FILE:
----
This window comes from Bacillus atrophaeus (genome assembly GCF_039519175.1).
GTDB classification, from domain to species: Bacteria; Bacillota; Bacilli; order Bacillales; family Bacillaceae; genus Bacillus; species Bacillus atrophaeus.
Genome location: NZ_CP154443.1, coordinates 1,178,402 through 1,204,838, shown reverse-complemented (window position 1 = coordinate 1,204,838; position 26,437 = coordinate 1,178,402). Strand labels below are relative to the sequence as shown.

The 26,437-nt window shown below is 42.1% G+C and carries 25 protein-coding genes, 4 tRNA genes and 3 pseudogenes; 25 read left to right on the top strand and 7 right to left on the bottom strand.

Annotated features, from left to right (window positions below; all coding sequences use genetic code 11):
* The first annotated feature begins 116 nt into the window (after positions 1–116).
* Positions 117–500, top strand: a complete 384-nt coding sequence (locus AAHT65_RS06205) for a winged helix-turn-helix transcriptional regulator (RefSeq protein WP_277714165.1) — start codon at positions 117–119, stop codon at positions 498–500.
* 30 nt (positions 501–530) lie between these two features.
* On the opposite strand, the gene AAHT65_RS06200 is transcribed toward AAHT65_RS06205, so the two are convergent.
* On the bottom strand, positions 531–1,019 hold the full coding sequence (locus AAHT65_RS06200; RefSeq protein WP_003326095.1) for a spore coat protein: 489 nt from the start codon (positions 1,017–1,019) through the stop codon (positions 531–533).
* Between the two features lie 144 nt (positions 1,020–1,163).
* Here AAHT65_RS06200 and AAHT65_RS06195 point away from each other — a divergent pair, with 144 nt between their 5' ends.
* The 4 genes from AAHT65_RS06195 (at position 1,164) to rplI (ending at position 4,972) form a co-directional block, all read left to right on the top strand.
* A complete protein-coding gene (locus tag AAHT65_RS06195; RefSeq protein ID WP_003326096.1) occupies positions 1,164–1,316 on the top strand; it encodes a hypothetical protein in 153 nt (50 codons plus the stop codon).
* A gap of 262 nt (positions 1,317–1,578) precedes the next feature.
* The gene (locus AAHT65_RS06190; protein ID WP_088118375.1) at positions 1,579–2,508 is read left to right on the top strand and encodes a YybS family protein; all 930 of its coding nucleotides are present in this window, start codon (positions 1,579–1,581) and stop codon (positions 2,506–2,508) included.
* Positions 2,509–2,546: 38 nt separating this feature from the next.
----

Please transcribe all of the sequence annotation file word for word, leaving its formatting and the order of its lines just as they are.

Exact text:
This window comes from Bacillus atrophaeus (genome assembly GCF_039519175.1).
GTDB classification, from domain to species: Bacteria; Bacillota; Bacilli; order Bacillales; family Bacillaceae; genus Bacillus; species Bacillus atrophaeus.
Genome location: NZ_CP154443.1, coordinates 1,178,402 through 1,204,838, shown reverse-complemented (window position 1 = coordinate 1,204,838; position 26,437 = coordinate 1,178,402). Strand labels below are relative to the sequence as shown.

The 26,437-nt window shown below is 42.1% G+C and carries 25 protein-coding genes, 4 tRNA genes and 3 pseudogenes; 25 read left to right on the top strand and 7 right to left on the bottom strand.

Annotated features, from left to right (window positions below; all coding sequences use genetic code 11):
* The first annotated feature begins 116 nt into the window (after positions 1–116).
* Positions 117–500, top strand: a complete 384-nt coding sequence (locus AAHT65_RS06205) for a winged helix-turn-helix transcriptional regulator (RefSeq protein WP_277714165.1) — start codon at positions 117–119, stop codon at positions 498–500.
* 30 nt (positions 501–530) lie between these two features.
* On the opposite strand, the gene AAHT65_RS06200 is transcribed toward AAHT65_RS06205, so the two are convergent.
* On the bottom strand, positions 531–1,019 hold the full coding sequence (locus AAHT65_RS06200; RefSeq protein WP_003326095.1) for a spore coat protein: 489 nt from the start codon (positions 1,017–1,019) through the stop codon (positions 531–533).
* Between the two features lie 144 nt (positions 1,020–1,163).
* Here AAHT65_RS06200 and AAHT65_RS06195 point away from each other — a divergent pair, with 144 nt between their 5' ends.
* The 4 genes from AAHT65_RS06195 (at position 1,164) to rplI (ending at position 4,972) form a co-directional block, all read left to right on the top strand.
* A complete protein-coding gene (locus tag AAHT65_RS06195; RefSeq protein ID WP_003326096.1) occupies positions 1,164–1,316 on the top strand; it encodes a hypothetical protein in 153 nt (50 codons plus the stop codon).
* A gap of 262 nt (positions 1,317–1,578) precedes the next feature.
* The gene (locus AAHT65_RS06190; protein ID WP_088118375.1) at positions 1,579–2,508 is read left to right on the top strand and encodes a YybS family protein; all 930 of its coding nucleotides are present in this window, start codon (positions 1,579–1,581) and stop codon (positions 2,506–2,508) included.
* Positions 2,509–2,546: 38 nt separating this feature from the next.